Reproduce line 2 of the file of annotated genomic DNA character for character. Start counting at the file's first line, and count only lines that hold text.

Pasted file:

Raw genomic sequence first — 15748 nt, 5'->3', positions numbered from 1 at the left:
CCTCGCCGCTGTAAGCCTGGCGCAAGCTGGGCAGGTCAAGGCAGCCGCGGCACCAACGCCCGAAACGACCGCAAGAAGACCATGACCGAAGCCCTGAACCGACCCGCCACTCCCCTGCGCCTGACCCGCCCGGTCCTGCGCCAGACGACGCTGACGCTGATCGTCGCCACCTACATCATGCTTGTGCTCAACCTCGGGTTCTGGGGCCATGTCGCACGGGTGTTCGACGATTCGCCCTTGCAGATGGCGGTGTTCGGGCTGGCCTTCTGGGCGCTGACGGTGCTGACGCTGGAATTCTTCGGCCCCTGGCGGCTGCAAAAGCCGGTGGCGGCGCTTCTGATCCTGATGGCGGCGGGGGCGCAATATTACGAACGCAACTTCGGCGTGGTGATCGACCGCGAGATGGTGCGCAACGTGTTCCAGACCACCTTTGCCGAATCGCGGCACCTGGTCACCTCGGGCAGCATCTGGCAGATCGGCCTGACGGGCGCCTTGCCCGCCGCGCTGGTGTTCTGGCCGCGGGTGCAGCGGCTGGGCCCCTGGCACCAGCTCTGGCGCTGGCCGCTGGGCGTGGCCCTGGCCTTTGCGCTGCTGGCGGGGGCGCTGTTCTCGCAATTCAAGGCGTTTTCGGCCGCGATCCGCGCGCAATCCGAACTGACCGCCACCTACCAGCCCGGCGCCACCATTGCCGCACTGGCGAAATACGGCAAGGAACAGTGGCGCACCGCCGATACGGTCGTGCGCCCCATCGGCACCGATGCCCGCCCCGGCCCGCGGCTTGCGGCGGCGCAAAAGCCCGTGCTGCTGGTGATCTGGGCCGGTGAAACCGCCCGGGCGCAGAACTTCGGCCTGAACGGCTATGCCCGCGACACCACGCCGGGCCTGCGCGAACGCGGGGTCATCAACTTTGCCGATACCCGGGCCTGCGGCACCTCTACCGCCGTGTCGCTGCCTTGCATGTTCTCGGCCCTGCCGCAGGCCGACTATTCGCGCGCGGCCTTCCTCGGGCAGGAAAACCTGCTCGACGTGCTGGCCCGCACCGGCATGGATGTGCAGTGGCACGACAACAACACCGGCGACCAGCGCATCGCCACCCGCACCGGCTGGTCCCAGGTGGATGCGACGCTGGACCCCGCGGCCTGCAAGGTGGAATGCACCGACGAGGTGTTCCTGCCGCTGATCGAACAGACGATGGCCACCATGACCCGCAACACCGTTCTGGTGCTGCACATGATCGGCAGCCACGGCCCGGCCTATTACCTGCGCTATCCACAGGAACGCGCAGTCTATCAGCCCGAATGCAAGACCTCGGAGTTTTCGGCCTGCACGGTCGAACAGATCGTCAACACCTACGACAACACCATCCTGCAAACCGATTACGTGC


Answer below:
CCTCGCCGCTGTAAGCCTGGCGCAAGCTGGGCAGGTCAAGGCAGCCGCGGCACCAACGCCCGAAACGACCGCAAGAAGACCATGACCGAAGCCCTGAACCGACCCGCCACTCCCCTGCGCCTGACCCGCCCGGTCCTGCGCCAGACGACGCTGACGCTGATCGTCGCCACCTACATCATGCTTGTGCTCAACCTCGGGTTCTGGGGCCATGTCGCACGGGTGTTCGACGATTCGCCCTTGCAGATGGCGGTGTTCGGGCTGGCCTTCTGGGCGCTGACGGTGCTGACGCTGGAATTCTTCGGCCCCTGGCGGCTGCAAAAGCCGGTGGCGGCGCTTCTGATCCTGATGGCGGCGGGGGCGCAATATTACGAACGCAACTTCGGCGTGGTGATCGACCGCGAGATGGTGCGCAACGTGTTCCAGACCACCTTTGCCGAATCGCGGCACCTGGTCACCTCGGGCAGCATCTGGCAGATCGGCCTGACGGGCGCCTTGCCCGCCGCGCTGGTGTTCTGGCCGCGGGTGCAGCGGCTGGGCCCCTGGCACCAGCTCTGGCGCTGGCCGCTGGGCGTGGCCCTGGCCTTTGCGCTGCTGGCGGGGGCGCTGTTCTCGCAATTCAAGGCGTTTTCGGCCGCGATCCGCGCGCAATCCGAACTGACCGCCACCTACCAGCCCGGCGCCACCATTGCCGCACTGGCGAAATACGGCAAGGAACAGTGGCGCACCGCCGATACGGTCGTGCGCCCCATCGGCACCGATGCCCGCCCCGGCCCGCGGCTTGCGGCGGCGCAAAAGCCCGTGCTGCTGGTGATCTGGGCCGGTGAAACCGCCCGGGCGCAGAACTTCGGCCTGAACGGCTATGCCCGCGACACCACGCCGGGCCTGCGCGAACGCGGGGTCATCAACTTTGCCGATACCCGGGCCTGCGGCACCTCTACCGCCGTGTCGCTGCCTTGCATGTTCTCGGCCCTGCCGCAGGCCGACTATTCGCGCGCGGCCTTCCTCGGGCAGGAAAACCTGCTCGACGTGCTGGCCCGCACCGGCATGGATGTGCAGTGGCACGACAACAACACCGGCGACCAGCGCATCGCCACCCGCACCGGCTGGTCCCAGGTGGATGCGACGCTGGACCCCGCGGCCTGCAAGGTGGAATGCACCGACGAGGTGTTCCTGCCGCTGATCGAACAGACGATGGCCACCATGACCCGCAACACCGTTCTGGTGCTGCACATGATCGGCAGCCACGGCCCGGCCTATTACCTGCGCTATCCACAGGAACGCGCAGTCTATCAGCCCGAATGCAAGACCTCGGAGTTTTCGGCCTGCACGGTCGAACAGATCGTCAACACCTACGACAACACCATCCTGCAAACCGATTACGTGC